"When an editor gets hit with a site ban or an indefinite block, one of the things they usually wonder is where things go from there. Is there any way to return to good standing? Or are they on the outs forever?"
Shouldn't that be the first thing that they are told. Why are we assuming that they will stumble upon this article?

"The standard offer is not necessarily binding. However, most administrators and the community accept it as a common route to having a block reviewed."
That sounds good at first until you read the fine print that reveals things aren't as straightforward as they seem.
"It doesn't extend to extremes, and it is ultimately up to the administrative community (on a case-by-case basis) whether the blocked or banned editor is eligible at all."
Turns out, it isn't much of an assurance of anything. Sysops still have to vote as to whether or not 6 months of compliance is telling of a willingness to edit constructively.

The standard offer page needs to be shown to all blocked users, and it needs to be improved to be less confusing.

"The six-month threshold can be adjustable under special circumstances. If an editor shows an unusually good insight into the circumstances that led to the block, and sets out a credible proposal for how they will deal with those issues in future, then a return might be considered sooner."
What special circumstances? How does one show unusually good insight into the circumstances that led to the block, and sets out a credible proposal for how they will deal with those issues in future?

Also, I was told not to remove declined unblock requests from my userpage. With this knowledge in hand, I removed a request that hadn't been declined, but rather had been closed because I made it incorrectly and had to redo it. This led to my being told that I risk losing the right to edit my talk page. If that is the policy, why not just say that I can't remove any requests, not just declined ones?

No part of the current system is intuitive. It needs to change. J.A.R.N.Y.🗣 23:40, 23 July 2018 (UTC)(Edit-Something I forgot to mention. There is nothing inherently wrong with indefinite blocks. They will simply be replaced as a consequence of a system where users are told what to do to get unblocked, and approximately how long it will take. The result will be a block by the same name but with a set of instructions saying things like, "to get unblocked, edit another wiki for 6 months during which you will be required to have at least 500 edits. After that, you can follow the instructions here (insert links to above mentioned articles). ... That is just a sample of what the beginning of the instructions will look like. As you can see, the block isn't really indefinite because the user controls when it ends. Yes, a troll can decide to be an angel for 6 months in order to be able to vandalize for 5 more minutes before being blocked again, but realistically, none will. Besides, they can do that now. I just want to make it easier for actual editors that need help getting back on their feet.) J.A.R.N.Y.🗣 23:58, 23 July 2018 (UTC)Reply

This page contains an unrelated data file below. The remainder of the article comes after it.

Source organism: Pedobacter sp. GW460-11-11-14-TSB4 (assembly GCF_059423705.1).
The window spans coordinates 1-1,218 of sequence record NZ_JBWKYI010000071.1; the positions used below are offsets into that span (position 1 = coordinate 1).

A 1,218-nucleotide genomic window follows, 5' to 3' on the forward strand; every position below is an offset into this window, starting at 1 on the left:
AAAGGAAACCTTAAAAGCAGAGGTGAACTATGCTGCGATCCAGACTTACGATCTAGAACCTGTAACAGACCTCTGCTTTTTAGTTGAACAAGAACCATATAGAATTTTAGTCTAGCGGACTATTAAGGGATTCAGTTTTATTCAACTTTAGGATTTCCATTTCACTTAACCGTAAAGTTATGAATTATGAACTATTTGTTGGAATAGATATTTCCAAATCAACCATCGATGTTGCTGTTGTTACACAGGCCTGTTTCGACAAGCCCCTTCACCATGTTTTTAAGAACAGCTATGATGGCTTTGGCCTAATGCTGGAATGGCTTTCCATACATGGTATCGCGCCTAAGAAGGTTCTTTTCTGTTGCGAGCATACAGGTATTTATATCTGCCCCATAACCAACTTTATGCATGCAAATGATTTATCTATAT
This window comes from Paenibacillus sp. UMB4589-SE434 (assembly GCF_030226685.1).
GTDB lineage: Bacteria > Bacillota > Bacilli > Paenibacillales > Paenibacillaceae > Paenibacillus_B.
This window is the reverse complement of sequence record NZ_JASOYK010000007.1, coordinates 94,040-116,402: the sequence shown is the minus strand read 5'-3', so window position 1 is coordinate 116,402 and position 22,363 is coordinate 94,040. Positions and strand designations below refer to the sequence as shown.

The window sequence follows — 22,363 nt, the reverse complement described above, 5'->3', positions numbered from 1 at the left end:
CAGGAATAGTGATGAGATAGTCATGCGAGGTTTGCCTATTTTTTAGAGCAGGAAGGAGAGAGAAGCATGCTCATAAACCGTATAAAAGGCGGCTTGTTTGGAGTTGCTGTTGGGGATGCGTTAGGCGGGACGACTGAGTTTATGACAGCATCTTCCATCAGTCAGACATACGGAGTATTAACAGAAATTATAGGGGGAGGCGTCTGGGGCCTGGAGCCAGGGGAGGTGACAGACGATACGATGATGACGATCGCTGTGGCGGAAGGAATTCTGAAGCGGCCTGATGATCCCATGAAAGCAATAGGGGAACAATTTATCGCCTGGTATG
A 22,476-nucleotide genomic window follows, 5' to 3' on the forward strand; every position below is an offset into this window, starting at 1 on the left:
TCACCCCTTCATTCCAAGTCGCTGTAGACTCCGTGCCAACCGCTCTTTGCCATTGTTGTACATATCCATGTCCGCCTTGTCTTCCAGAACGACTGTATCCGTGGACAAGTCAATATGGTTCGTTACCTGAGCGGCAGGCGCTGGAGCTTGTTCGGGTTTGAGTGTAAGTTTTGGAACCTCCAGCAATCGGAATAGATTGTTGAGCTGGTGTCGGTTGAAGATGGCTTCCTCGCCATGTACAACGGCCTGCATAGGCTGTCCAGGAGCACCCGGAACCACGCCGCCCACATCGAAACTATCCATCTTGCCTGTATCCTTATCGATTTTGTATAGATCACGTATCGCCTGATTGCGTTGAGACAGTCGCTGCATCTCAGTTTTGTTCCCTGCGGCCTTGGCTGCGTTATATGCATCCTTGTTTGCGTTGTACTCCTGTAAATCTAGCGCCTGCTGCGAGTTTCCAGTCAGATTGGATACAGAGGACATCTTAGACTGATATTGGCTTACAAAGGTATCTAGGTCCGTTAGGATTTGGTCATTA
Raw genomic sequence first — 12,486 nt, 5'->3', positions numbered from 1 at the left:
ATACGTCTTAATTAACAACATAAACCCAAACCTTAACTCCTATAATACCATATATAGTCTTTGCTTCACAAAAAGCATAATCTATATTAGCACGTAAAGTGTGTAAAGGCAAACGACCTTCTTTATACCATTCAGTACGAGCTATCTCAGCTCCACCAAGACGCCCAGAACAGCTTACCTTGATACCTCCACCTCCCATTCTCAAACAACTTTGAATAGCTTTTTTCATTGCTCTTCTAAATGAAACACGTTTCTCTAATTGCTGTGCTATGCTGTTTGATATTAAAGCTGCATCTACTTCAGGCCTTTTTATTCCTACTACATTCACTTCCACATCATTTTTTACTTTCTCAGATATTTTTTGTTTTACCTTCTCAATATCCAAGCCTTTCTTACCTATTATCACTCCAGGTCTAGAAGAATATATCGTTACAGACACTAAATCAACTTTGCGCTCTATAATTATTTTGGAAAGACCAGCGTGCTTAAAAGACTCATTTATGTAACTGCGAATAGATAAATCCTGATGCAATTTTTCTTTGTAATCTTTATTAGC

It sounds like you want to make the standard offer binding, which, again, is going to be a hard no from both the community and the Foundation. I also question why this is here, asking for material support from the foundation when you would need widespread consensus from the en.wp community before undertaking this project. In short, in my estimation this has no chance of going anywhere and even less chance of receiving a grant since it is directly contrary to long established policy and practice on the project it is aimed at. Beeblebrox (talk) 02:13, 24 July 2018 (UTC)Reply
@Beeblebrox:I am not looking for a material grant. I simply need sysops to be onboard so that they can change official policy. If this is the wrong place to post this, than please let me know where it will be more appropriate.
Firstly, I do not need the standard offer to become binding. I just want to change the way we unblock users by introducing a system of well explained procedures to replace ad hoc decisions made on the spur of the moment by sysops. This will provide an explicit set of guidelines for blocked users to follow. If there is no way to incorporate the standard offer into that idea, than it can remain an essay.